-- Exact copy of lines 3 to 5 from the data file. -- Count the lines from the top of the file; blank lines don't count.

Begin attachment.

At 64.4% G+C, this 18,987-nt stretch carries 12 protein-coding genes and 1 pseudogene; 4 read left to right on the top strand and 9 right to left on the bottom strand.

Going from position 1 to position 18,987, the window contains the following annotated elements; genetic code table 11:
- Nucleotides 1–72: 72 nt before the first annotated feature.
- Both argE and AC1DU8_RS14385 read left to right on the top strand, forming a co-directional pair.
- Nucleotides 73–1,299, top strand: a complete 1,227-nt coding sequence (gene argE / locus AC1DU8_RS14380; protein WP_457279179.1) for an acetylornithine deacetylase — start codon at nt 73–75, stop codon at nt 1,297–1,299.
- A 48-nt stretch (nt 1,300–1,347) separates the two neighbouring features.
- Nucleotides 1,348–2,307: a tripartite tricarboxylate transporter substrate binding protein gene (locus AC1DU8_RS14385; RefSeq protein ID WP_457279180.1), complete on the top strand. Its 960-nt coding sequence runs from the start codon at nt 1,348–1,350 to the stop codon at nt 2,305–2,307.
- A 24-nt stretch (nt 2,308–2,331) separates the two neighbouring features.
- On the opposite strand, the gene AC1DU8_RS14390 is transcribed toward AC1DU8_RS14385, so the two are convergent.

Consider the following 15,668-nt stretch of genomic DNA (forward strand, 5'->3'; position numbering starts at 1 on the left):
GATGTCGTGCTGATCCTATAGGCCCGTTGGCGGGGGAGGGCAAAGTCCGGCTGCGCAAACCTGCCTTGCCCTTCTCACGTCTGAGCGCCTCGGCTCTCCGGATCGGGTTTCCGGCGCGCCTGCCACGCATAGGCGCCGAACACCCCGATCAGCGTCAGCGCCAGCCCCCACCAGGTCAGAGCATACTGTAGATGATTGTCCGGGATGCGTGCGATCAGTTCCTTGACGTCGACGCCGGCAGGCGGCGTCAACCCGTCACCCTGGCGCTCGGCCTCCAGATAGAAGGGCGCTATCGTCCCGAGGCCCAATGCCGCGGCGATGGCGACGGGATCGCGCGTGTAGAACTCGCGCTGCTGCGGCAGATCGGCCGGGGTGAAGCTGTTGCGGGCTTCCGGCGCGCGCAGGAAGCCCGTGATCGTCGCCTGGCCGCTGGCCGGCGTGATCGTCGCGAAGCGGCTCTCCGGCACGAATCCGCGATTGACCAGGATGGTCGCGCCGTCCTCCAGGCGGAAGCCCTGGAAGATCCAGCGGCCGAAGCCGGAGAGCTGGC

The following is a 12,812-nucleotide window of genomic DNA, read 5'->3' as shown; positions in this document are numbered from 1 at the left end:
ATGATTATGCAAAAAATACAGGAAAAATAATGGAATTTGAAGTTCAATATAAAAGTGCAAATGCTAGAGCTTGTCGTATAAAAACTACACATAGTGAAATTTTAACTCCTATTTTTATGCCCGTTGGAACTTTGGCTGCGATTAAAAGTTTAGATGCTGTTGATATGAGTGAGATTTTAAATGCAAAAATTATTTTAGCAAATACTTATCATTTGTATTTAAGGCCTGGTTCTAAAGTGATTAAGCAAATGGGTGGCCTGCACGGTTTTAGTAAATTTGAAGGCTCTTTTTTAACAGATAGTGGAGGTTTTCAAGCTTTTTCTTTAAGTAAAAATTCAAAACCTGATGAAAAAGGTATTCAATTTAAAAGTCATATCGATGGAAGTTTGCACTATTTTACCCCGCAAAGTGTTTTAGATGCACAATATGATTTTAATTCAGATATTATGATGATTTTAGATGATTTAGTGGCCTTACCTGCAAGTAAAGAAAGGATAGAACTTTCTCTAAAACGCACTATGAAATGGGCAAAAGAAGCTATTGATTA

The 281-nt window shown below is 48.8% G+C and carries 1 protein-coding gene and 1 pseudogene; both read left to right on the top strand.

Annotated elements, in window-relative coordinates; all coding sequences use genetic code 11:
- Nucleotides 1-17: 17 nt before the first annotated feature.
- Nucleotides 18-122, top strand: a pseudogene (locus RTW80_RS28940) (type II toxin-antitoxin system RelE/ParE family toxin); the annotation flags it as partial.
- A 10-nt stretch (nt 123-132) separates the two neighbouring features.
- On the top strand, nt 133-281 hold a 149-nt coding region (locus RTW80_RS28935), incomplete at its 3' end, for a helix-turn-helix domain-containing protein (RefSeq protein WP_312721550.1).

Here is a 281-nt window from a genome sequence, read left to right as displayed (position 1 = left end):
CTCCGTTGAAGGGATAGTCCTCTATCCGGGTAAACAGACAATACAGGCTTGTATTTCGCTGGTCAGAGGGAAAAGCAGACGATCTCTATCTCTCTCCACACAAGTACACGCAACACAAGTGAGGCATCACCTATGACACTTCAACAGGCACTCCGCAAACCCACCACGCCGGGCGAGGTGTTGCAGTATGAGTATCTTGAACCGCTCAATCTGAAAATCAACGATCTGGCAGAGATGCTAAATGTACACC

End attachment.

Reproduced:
- Nucleotides 1–72: 72 nt before the first annotated feature.
- Both argE and AC1DU8_RS14385 read left to right on the top strand, forming a co-directional pair.
- Nucleotides 73–1,299, top strand: a complete 1,227-nt coding sequence (gene argE / locus AC1DU8_RS14380; protein WP_457279179.1) for an acetylornithine deacetylase — start codon at nt 73–75, stop codon at nt 1,297–1,299.